Color me stunned, but I have to admit that “Call of Duty: Black Ops” for the Nintendo DS is a pretty solid shooter. It eschews much of the over-the-top flamboyance of the larger consoles and focuses instead on mission-based action. The most noticeable effect of such streamlining is the emergency of a genuinely good and fun combat game. Isn’t it amazing what happens when you focus on making the core gameplay fun instead of concentrating on graphics, or sound, and special effects? All shock, no awe.
“Black Ops” initially shifts perspective between two military teams on the beach in Cuba during the infamous Bay of Pigs. Each team has its own mission and your goals are clearly spelled out as you shift between them. What I enjoyed the most about this is that despite the lack of cohesion between the overall missions here and in the rest of the game, your goals are clearly defined and the challenges are varied. You’ll face down wave after wave of enemies across numerous battlefields during the Cold War era. You’ll find dozens of weapons to customize your preferred load out. Heck, you’ll even throw more than your fair share of grenades, man gun turrets, and more.
It is a lot of fun overall.
Once you strip away all of the thunder and vapid presentation of “Black Ops” on the 360, PS3, Wii, and PC, you have a decent yet unremarkable shooter. But because the presentation is so caustic and assaulting in nature, it renders the point of playing the game moot because it becomes less about enjoying yourself and more about surviving an endurance test. The beauty of the DS version is that regardless of the fact that the story isn’t very well told or connected with other parts, you don’t care. The fun of playing through a solid shooter on the handheld is what matters and developer n-Space stepped up and did a remarkable job.
The trick to enjoying the game is aiming. Mainly because if you’re not aiming at the guys shooting you, well, you’ve played war games before. The enemy AI has remarkable clairvoyance clarity of vision because if you hear gunfire, then it’s likely you’re about to be hit by it. Granted, there’s only so much intelligence that can fit onto a DS cart. Justifiably, the bulk of the strategic thinking went into your teammates who actually manage to pull their weight. Gone are the days of hapless teammates getting stuck on a box in a far off corner leaving you to fend for yourself. These guys will fight with you side by side, and their effectiveness is such that solo missions feel tougher than they probably are.
While most missions have you running through a confined area, sometimes the routine changes. There are missions where you have to face waves of incoming foes throughout the game, but every so often you can point where your teammates will stand. You can choose to help them out or defend your own corner of the map. Events like this don’t happen as often as I’d have liked, which is a shame because they keep you on your toes and force you to think strategically about careful placement.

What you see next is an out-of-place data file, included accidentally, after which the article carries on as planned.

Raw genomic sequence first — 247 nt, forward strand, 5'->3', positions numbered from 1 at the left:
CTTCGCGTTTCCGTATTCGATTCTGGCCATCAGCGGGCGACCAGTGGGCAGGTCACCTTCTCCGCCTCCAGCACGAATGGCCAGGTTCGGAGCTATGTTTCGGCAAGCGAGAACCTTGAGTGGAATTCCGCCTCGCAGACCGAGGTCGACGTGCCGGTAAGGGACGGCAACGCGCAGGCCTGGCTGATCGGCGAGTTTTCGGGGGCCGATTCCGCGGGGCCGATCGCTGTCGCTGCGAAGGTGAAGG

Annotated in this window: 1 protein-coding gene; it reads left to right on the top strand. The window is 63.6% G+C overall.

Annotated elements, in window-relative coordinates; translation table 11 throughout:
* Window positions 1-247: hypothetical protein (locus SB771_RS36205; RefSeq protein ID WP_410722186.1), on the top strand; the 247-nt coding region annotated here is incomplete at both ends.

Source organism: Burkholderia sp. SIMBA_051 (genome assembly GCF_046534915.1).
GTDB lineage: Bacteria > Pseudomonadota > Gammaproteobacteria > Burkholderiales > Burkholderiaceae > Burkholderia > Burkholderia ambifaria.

The controls are pretty solid. You have the choice of whether or not to use the stylus for your aiming. I found it to be just fine even during the frenetic combat. Icons for sight aiming, grenades, weapon selection, and doing a 180 pivot are all right on the screen, but are small enough that at no point do things get crowded.
Another aspect of the game that’s remarkable is how clear everything is. Sure, the color brown gets used more than it probably should have (any Quake veteran is sensitive to this) but otherwise it all looks great. The vehicles and character animations are solid, the guns bear a good resemblance to their real life counterparts, and it is virtually impossible to get lost in a level. All told, kudos go to the team behind. There may be a lot of action on screen at any given moment, but I never saw a hiccup or frame rate jump anywhere. Some enemies may have experienced a temporal shift (i.e. there one second and gone the next) but otherwise the game flowed smoothly from beginning to end.
In addition to the standard single player mode, the game also features a robust multiplayer mode, an arcade mode, and zombies of course. Players can play online or locally via co-op with up to six people, and the multiplayer features numerous unlockable weapons and perks. Each session requires you to redo your load out which is an acceptable limitation considering the hardware involved. The zombie mode boils down to a last man standing scenario, which is fun for a while but then grows tedious unless you have friends in the same room with you.
On the whole, Call of Duty: Black Ops for the DS is a genuinely solid little shooter. It may not add up to a whole lot story wise, but the gameplay is fun in both the single player and multiplayer modes. It’s a game you can pick up, have a lot of fun with for short periods, then come back to later. You’ll find yourself thinking about strategies in the interim between play periods which is my way of giving it a ringing endorsement. When you can’t stop thinking about a game despite needing to get work done, then it’s a keeper.